Brown Rollrim - Paxillus involutus

Main features

  • Fruits Summer to Autumn

  • Found as individual specimens or in small groups in woodland or trees

  • Grows in association with deciduous trees especially Birch

  • No particularly smell

  • Cap surface starts of velvety and dries with age

  • The pale brown cap reaches 5 - 12cm

  • Cap starts off dome-shaped and flattens out with depression and central umbo

  • Edge of cap inrolled

  • Flesh, gills and stem all bruise red-brown if damaged

  • Sturdy pale yellow-brown stem around 1cm wide and up to 12cm tall

  • Has no stem ring/skirt 

  • Top of the stem tapers near cap

  • Flesh is pale yellow-brown

  • Gills pale-yellow brown, turning more

  • Spore print is red-brown

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Brown Rollrim - Paxillus involutus

Deadly poisonous mushroom - novice identification

Other common names: Poison Paxillus Brown Chanterelle, Poison Pax, Inrolled Pax, Common Rollrim, Naked Brimcap, Poison Paxillus

 

Scientific name meaning: Paxillus is Latin for a peg or small stake. Involutus comes from the Italian Involvo, which means roll or wrap up

Season - when will I find it? From Summer to Autumn
 

Habitat - where will I find it? In broadleaf woodland and groups of trees

Description - what does it look like? 

Growth: The Brown Rollrim is mycorrhizal, growing with deciduous trees, particularly Birch. It can be found in small groups and individually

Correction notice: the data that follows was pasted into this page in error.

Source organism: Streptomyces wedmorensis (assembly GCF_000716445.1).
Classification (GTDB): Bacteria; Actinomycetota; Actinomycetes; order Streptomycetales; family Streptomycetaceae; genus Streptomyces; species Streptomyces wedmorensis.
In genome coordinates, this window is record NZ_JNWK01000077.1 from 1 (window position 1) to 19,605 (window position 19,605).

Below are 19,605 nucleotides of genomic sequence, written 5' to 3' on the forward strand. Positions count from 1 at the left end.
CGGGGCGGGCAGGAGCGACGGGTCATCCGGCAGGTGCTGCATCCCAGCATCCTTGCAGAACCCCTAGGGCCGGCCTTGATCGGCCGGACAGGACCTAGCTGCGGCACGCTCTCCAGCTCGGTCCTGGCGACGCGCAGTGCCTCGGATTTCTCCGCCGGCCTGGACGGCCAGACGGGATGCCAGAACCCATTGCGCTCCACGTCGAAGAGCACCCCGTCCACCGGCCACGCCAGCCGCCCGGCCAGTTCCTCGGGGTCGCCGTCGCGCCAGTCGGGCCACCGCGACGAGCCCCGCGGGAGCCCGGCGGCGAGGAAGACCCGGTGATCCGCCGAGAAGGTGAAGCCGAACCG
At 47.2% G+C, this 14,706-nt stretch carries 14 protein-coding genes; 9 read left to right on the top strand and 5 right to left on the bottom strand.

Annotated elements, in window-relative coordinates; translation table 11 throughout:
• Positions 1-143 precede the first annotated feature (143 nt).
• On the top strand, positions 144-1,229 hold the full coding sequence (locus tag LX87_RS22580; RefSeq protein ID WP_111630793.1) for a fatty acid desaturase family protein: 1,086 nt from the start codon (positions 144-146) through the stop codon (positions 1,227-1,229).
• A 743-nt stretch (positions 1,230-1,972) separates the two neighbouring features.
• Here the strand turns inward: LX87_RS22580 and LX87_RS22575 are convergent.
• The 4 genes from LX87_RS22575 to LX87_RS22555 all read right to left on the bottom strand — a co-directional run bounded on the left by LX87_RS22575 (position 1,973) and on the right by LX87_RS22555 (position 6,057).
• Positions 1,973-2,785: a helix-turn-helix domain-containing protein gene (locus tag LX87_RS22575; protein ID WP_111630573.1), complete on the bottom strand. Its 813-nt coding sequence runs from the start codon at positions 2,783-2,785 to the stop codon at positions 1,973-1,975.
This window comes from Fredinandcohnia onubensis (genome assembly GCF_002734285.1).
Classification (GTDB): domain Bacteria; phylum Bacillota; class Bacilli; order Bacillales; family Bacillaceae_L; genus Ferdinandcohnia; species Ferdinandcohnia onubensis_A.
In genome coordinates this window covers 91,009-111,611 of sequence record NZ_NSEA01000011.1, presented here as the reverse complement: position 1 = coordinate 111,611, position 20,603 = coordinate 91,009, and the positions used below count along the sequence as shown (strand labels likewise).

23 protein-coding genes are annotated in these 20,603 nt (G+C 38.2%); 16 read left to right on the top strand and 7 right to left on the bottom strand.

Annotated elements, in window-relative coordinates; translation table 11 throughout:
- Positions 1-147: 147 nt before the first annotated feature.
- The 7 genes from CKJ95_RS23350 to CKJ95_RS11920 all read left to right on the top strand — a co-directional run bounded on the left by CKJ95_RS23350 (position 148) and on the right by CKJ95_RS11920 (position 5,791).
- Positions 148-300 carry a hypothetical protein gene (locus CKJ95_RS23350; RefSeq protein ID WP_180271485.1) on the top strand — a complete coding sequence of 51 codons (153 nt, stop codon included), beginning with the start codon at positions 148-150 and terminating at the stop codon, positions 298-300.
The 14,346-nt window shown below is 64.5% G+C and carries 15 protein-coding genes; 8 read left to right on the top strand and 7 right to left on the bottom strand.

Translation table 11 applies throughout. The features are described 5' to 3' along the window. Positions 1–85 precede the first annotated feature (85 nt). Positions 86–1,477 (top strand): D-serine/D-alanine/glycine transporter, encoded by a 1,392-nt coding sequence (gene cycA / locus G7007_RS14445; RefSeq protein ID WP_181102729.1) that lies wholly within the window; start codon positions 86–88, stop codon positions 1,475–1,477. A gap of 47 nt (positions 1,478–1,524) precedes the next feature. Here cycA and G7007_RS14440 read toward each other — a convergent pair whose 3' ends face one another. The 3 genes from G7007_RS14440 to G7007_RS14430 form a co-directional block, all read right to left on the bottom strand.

Cap: The pale brown cap is usually between 5 and 12cm. It starts off dome shaped with a thick roll at the edge covering the gills. At this stage it has a velvety feel. It flattens out, exposing the gills, and depresses in the middle, with a small central umbo (bump). It retains and inrolled edge, but the velvety texture disappears with age.

The edge is often wavy or misshapen. The cap reaches between 5 and 12cm

Gills: The deeply decurrent gills start off a pale yellow-brown, turning more brown with age. They often have red-brown spots and bruise brown if damaged

Flesh: Pale yellow-brown bruising red-brown when damaged

Stem: Sturdy and up to 12cm long, it is usually around 1cm wide. It is pale yellow-brown, turning more brown with age. It bruises brown if damaged. No skirt/ring

Smell: None

Spore colour: Red-brown

Possible lookalikes Young specimens could be confused with Chanterelles. Could also be confused with other poisonous Rollrims

Poisonous parts All parts of this mushroom are deadly poisonous do not consume. Uncooked it is immediately deadly poisonous. Cooked and processed, its poisonous effects are cumulative

Use in herbal medicine This mushroom is deadly poisonous do not consume

If you are suffering from any ailment or need medical advice, please see your General Practitioner

Hazards This mushroom is deadly poisonous do not consume

Importance to other species Slugs and snails often eat these mushrooms

Always stay safe when foraging. You need to be 100% sure of your identification, 100% sure that your foraged item is edible, and 100% sure that you are not allergic to it (it is good practice to always try a small amount of any new food you are consuming). If in doubt, leave it out!

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